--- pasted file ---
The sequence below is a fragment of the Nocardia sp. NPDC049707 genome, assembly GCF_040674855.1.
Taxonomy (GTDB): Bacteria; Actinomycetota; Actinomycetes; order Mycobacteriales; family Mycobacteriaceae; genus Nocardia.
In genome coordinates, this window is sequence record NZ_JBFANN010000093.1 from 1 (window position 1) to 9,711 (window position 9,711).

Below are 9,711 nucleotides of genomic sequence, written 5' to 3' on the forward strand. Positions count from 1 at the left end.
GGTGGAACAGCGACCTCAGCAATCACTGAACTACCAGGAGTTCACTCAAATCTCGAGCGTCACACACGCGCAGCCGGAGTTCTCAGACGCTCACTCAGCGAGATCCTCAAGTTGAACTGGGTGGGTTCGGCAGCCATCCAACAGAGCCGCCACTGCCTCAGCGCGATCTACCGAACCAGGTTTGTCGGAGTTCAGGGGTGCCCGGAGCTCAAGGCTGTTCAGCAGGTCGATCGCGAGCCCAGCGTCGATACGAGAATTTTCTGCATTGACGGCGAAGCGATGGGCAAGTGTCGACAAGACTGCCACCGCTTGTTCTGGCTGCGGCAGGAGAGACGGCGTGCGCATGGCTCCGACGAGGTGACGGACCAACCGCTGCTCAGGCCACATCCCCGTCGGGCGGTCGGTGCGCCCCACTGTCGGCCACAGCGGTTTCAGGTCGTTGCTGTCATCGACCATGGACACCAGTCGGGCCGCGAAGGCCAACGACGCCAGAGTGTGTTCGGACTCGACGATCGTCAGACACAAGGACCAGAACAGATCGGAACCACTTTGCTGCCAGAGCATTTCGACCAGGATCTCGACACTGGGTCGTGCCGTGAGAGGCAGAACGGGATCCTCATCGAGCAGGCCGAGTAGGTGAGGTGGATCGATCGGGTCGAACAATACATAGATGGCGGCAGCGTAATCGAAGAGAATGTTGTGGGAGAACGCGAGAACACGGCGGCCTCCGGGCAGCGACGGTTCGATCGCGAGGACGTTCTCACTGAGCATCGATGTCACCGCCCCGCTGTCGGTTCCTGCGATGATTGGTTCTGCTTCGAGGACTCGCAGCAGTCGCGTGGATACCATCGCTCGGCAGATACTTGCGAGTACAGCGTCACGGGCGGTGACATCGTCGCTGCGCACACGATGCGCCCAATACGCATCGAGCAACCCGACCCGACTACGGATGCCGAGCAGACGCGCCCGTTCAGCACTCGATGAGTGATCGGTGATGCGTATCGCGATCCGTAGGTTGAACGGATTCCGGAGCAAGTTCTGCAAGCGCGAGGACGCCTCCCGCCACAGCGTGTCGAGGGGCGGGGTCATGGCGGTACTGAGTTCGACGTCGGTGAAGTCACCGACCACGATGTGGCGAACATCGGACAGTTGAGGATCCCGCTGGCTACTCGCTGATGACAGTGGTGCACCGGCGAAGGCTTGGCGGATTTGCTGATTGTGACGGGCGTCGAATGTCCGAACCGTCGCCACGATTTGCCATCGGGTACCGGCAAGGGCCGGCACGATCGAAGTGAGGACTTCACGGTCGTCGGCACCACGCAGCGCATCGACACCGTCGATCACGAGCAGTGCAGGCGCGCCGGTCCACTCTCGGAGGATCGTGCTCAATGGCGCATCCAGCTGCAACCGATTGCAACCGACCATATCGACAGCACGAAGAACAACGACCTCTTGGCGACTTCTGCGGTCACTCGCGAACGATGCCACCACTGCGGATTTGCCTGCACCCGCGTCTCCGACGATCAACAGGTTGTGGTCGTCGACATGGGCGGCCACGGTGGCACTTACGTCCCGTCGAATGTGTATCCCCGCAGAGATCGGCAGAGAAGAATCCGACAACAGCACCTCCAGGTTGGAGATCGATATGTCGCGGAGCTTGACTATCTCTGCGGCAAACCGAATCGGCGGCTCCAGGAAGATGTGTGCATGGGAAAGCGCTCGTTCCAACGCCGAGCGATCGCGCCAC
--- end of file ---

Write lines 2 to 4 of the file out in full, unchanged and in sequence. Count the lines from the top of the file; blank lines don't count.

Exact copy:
Taxonomy (GTDB): Bacteria; Actinomycetota; Actinomycetes; order Mycobacteriales; family Mycobacteriaceae; genus Nocardia.
In genome coordinates, this window is sequence record NZ_JBFANN010000093.1 from 1 (window position 1) to 9,711 (window position 9,711).

Below are 9,711 nucleotides of genomic sequence, written 5' to 3' on the forward strand. Positions count from 1 at the left end.